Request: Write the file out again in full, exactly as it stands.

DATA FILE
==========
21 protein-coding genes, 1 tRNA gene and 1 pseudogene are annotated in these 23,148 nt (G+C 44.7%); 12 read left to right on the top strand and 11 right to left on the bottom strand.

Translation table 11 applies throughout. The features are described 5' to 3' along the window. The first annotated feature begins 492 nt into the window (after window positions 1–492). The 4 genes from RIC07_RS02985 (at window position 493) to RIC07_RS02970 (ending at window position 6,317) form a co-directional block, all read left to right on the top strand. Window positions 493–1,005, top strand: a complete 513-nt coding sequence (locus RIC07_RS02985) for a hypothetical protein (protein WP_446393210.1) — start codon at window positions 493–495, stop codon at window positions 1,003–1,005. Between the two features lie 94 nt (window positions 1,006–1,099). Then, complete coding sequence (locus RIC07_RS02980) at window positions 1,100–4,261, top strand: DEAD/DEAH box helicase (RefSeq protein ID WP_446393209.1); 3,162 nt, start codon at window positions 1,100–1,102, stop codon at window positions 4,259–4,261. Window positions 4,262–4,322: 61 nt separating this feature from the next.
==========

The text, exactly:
21 protein-coding genes, 1 tRNA gene and 1 pseudogene are annotated in these 23,148 nt (G+C 44.7%); 12 read left to right on the top strand and 11 right to left on the bottom strand.

Translation table 11 applies throughout. The features are described 5' to 3' along the window. The first annotated feature begins 492 nt into the window (after window positions 1–492). The 4 genes from RIC07_RS02985 (at window position 493) to RIC07_RS02970 (ending at window position 6,317) form a co-directional block, all read left to right on the top strand. Window positions 493–1,005, top strand: a complete 513-nt coding sequence (locus RIC07_RS02985) for a hypothetical protein (protein WP_446393210.1) — start codon at window positions 493–495, stop codon at window positions 1,003–1,005. Between the two features lie 94 nt (window positions 1,006–1,099). Then, complete coding sequence (locus RIC07_RS02980) at window positions 1,100–4,261, top strand: DEAD/DEAH box helicase (RefSeq protein ID WP_446393209.1); 3,162 nt, start codon at window positions 1,100–1,102, stop codon at window positions 4,259–4,261. Window positions 4,262–4,322: 61 nt separating this feature from the next.